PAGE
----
VATICAN CITY (Reuters) - A Vatican department has apologised for "causing pain to the entire LGBTQ community" by removing from its website a link to resource material from a Catholic gay rights advocacy group.
The website of the Synod of Bishops, which is organising a two-year global consultative process ahead of a major meeting in Rome in 2023, issued the apology and restored the link over the weekend after criticism on social media.
The link was to a webinar from New Ways Ministry, a U.S.-based group which ministers to LGBTQ Catholics who feel excluded or marginalized by the Church.
The Catholic Church teaches that homosexuals should be treated with respect and that while homosexual tendencies are not sinful, homosexual actions are. The about face on the website was the latest occasion the Vatican has sent mixed signals about the role gay Catholics can have in the Church.
Thierry Bonaventura, communications manager for the synod, took personal responsibility for removing the links, saying on the synod's website that it was due to "internal procedural reasons." He did not elaborate.
"This brought pain to the entire LGBTQ community, who once again felt left out," he wrote. "I feel that I must apologise to all LGBTQ people and to members of the New Ways Ministry for the pain caused."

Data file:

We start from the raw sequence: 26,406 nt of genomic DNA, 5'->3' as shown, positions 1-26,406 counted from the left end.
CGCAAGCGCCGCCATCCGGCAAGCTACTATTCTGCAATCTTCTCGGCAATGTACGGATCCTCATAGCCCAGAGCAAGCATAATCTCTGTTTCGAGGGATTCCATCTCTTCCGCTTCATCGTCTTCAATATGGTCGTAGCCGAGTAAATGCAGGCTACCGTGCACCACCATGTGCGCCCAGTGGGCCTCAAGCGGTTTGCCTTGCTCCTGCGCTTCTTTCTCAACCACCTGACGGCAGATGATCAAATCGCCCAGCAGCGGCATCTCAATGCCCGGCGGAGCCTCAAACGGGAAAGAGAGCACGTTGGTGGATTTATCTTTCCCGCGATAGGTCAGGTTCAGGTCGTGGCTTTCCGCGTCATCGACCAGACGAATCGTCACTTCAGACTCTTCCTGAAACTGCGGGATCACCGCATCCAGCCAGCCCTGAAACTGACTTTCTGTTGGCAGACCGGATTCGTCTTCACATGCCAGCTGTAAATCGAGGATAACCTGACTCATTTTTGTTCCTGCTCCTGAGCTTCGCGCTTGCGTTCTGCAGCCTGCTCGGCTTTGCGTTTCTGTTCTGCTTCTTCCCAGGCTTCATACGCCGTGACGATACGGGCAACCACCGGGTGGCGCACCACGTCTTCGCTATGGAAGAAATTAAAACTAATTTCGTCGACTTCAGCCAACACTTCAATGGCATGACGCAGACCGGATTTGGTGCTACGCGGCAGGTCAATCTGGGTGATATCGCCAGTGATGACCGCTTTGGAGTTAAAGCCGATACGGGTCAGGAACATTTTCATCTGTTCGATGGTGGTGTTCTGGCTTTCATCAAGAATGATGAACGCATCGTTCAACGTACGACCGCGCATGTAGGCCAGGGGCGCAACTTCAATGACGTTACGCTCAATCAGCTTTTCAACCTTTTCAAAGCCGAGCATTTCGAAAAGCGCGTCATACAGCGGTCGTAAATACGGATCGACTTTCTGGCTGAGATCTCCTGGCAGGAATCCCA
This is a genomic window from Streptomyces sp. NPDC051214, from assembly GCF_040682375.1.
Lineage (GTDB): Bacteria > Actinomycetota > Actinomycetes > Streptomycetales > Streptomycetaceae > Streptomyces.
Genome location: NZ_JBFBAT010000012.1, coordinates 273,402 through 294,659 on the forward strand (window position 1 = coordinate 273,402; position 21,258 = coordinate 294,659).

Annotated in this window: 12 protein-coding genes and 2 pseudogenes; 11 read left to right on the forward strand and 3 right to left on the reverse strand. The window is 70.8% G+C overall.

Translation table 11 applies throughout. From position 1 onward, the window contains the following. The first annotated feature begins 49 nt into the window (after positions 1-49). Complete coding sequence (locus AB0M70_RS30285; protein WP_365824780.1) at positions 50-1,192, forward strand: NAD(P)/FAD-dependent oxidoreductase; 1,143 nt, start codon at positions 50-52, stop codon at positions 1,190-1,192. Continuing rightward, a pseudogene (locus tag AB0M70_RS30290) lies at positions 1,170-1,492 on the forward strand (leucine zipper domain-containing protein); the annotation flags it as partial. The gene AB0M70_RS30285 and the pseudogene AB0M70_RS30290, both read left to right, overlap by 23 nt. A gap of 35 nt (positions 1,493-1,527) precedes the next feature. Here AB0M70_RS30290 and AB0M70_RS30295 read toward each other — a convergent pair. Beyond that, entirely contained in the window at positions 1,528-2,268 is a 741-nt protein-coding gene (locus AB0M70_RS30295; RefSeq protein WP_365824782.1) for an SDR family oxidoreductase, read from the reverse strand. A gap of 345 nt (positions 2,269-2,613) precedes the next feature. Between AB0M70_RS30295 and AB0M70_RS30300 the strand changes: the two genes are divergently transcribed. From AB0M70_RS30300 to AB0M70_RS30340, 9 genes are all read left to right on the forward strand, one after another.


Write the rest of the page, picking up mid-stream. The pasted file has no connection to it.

The 2023 synod may change the way Roman Catholic Church makes decisions and leave its mark long after Pope Francis' pontificate is over.
Proponents see the initiative called "For a Synodal Church: Communion, Participation and Mission" as an opportunity to change the Church's power dynamics and give a greater voice to lay Catholics, including women, and people on the margins of society.
Conservatives say the three-stage process of consultation - local, national and international - is a waste of time, may erode the hierarchical structure of the 1.3 billion member Church and in the long run could dilute traditional doctrine.
The New Ways Ministry webinar of more than an hour was hosted by a professor form Fordham University in New York. Its topics included how LGBTQ Catholics can contribute to the consultation process ahead of the 2023 meeting Rome.
New Ways Ministry executive director Francis DeBernardo said the Vatican website removed the link earlier this month and kept it off for about a week.